Granted, these ramps may not solve all of your accessibility woes, but they are a product category that comes in various shapes and sizes, so do some research into your options if you think you’ll need something substantial.

While you may wish to bring a portable ramp with you from home, you’ve also got the option of hiring from a mobility products hire company. This can help reduce the hassle of transporting an additional piece of equipment across the world while still having the creature comforts of home.

We suggest liaising with your accommodation; a good hotel will go the extra mile for you and find this solution for you with their local knowledge.

Devices and gadgets

Mobility needs or not, most of us enjoy staying connected with the world and having some digital entertainment for much-needed downtime. A holiday can’t be all go, go go! While it might be tempting to travel completely disconnected from your everyday life, we’d suggest having your device available, even if you have the best of intentions to make the most of the holiday instead.


Travel includes plenty of waiting, especially when it comes to air travel, but a tablet, computer or phone can also be handy when winding down in the evenings. A portable device like a smartphone or iPad is really useful if you want to take lots of photography.

There’s some things to remember when taking a gadget overseas:

Charge devices regularly

Travel can often mean long periods without a power outlet nearby. Charge up all your devices at home or in the hotel before setting off.

Use A Battery Pack

To be safe, consider investing in a battery pack that supports lightning (iPhone), USB C (most other portable devices) and USB A (often called USB3 as well). This will allow you to charge tablets, phones and many laptops on the go.

Choose something with at least 20,000mAh (milliamp Hour) that will be able to charge a few devices to full capacity on the go at least. If you’re a heavy user, consider something closer to 40,000mAh or beyond. And remember to keep that battery pack charged up when you’re able to access a power point for a good period of time.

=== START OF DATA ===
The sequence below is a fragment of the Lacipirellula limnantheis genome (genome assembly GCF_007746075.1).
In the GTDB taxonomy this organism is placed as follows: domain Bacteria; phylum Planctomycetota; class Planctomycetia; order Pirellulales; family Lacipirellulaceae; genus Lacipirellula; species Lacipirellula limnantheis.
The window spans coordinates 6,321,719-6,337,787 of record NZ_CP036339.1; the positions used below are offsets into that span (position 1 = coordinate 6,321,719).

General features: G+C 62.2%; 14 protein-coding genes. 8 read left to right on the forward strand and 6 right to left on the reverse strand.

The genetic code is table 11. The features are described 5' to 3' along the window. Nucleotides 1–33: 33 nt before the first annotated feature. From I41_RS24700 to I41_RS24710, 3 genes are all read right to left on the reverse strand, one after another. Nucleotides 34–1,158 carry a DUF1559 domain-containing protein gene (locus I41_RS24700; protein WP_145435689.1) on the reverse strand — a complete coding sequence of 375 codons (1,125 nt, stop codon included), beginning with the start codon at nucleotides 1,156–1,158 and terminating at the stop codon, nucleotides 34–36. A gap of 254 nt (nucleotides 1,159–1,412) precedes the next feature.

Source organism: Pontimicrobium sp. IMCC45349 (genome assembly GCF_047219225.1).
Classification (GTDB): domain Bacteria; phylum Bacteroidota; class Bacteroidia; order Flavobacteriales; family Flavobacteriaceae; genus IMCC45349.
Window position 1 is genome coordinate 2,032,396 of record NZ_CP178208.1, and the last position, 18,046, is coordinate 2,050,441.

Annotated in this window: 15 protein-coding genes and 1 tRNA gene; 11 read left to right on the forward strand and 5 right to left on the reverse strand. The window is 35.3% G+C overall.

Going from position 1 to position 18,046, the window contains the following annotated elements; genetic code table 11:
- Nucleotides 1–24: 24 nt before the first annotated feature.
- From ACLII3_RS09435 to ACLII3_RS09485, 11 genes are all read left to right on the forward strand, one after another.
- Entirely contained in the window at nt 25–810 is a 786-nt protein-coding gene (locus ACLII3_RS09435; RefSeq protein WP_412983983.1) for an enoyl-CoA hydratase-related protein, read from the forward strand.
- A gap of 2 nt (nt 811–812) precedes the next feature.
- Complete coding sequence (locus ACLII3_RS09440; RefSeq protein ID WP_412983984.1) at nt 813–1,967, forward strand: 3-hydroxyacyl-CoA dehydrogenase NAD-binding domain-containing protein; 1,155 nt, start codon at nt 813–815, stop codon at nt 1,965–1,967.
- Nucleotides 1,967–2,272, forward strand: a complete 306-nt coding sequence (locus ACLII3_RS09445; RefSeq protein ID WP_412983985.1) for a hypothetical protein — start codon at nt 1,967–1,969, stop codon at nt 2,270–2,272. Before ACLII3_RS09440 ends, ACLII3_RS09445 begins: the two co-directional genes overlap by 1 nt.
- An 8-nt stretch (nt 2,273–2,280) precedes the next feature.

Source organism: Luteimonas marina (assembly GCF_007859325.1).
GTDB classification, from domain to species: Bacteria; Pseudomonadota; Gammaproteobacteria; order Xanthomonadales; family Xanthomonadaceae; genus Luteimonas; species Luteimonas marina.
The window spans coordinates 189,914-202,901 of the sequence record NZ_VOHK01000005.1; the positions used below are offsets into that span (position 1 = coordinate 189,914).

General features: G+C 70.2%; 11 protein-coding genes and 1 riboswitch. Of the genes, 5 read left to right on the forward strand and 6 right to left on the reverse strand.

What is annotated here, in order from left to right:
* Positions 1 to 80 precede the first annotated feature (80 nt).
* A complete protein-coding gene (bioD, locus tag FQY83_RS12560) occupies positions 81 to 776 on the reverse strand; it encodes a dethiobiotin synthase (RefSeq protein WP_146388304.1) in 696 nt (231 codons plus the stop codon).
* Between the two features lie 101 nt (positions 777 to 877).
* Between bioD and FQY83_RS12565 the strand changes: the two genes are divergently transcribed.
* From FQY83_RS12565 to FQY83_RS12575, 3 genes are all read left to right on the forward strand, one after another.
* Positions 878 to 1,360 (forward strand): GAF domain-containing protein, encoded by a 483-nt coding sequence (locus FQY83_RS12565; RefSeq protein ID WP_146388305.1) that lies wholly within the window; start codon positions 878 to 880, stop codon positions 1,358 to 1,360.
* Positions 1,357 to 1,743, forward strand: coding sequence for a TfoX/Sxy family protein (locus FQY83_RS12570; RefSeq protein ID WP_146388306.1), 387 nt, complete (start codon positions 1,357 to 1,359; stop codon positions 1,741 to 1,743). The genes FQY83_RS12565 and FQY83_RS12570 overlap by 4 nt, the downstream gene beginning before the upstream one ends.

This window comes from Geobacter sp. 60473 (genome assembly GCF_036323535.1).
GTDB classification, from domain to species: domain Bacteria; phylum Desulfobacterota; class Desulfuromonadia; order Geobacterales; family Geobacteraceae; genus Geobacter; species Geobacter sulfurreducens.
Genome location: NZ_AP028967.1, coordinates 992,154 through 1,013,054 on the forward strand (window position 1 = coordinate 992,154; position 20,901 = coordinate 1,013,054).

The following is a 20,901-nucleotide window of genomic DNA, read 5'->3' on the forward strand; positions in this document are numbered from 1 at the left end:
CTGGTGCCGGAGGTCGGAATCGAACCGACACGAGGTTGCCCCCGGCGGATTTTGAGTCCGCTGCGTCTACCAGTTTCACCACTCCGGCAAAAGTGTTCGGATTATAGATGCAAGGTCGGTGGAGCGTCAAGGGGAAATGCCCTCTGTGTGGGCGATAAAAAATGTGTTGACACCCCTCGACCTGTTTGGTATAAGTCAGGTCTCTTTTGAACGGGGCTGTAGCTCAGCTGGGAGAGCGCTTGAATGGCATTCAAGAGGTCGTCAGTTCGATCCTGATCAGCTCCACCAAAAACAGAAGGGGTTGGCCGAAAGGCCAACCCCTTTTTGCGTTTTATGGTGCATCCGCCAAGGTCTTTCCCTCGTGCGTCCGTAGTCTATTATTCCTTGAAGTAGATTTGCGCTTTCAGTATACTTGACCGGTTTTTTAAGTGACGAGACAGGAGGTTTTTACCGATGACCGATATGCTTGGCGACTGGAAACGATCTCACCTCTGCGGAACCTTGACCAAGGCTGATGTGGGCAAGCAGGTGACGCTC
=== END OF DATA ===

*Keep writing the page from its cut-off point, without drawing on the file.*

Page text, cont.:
Security first

Always stay security conscious with your devices. Despite being ubiquitous, smart devices are still a target for thieves. Look for your device’s ‘Find my…’ function – both iOS and Android smart devices have this built into the operating system, but you should make sure it’s set up properly.

Protect your devices

Travel means lots of new environments and weather, so you may find your devices get a bit of wear and tear on them during the trip. To reduce the likelihood of permanent damage to your device, opt for a good, protective case and a screen protector. Combined with modern smart phone’s water resistance, this helps keep your devices in good shape. However, if you have a folding device, you will want to keep this away from the beach or environments with a lot of dust – they’re not built to withstand the elements quite as well as a traditional smartphone.

Roaming and mobile data

Make sure you have mobile data sorted out. Simply taking your phone from home with its normal SIM-card can spell disaster if you’re not on a plan that provides good roaming. You should speak with your phone carrier well before departing so they can advise you on the fees associated with roaming and even get you on a special travel plan.

You may also want to look at getting a local sim card if you plan to be in one country for an extended period of time. The issue here, however, is that you will either need a phone with two sim trays, use a second phone, or swap your usual sim card with the local one – which can result in losing the old one with all your contacts.

Our recommendation is to speak with your carrier – many countries’ cellular providers offer competitive roaming options.

Travelling with a companion

Finally, the comfort of home that can’t be replaced, hired or bought overseas is those loved ones with whom you want to share the unforgettable experiences with. They say you really get to know someone when you travel with them, but a keen travel companion makes the trip that much more special. If you or your loved one has mobility support requirements, it’s almost a given that they would be accompanied by family, friends or a carer. In many situations it’s useful to have a travel group, so that the support is shared between multiple people.
Having a travel companion is also useful to help remove barriers to accessibility, find additional help in each destination and help take some of the load off the disabled individual along the way. There will be moments where mobility presents a challenge to get around, and it’s much easier when there’s a group to get past that challenge quickly!

The information in this article is intended as general information only and is not a replacement for official health guidance by your local medical providers. Please always consult an occupational therapist and/or local healthcare for more specific guidance.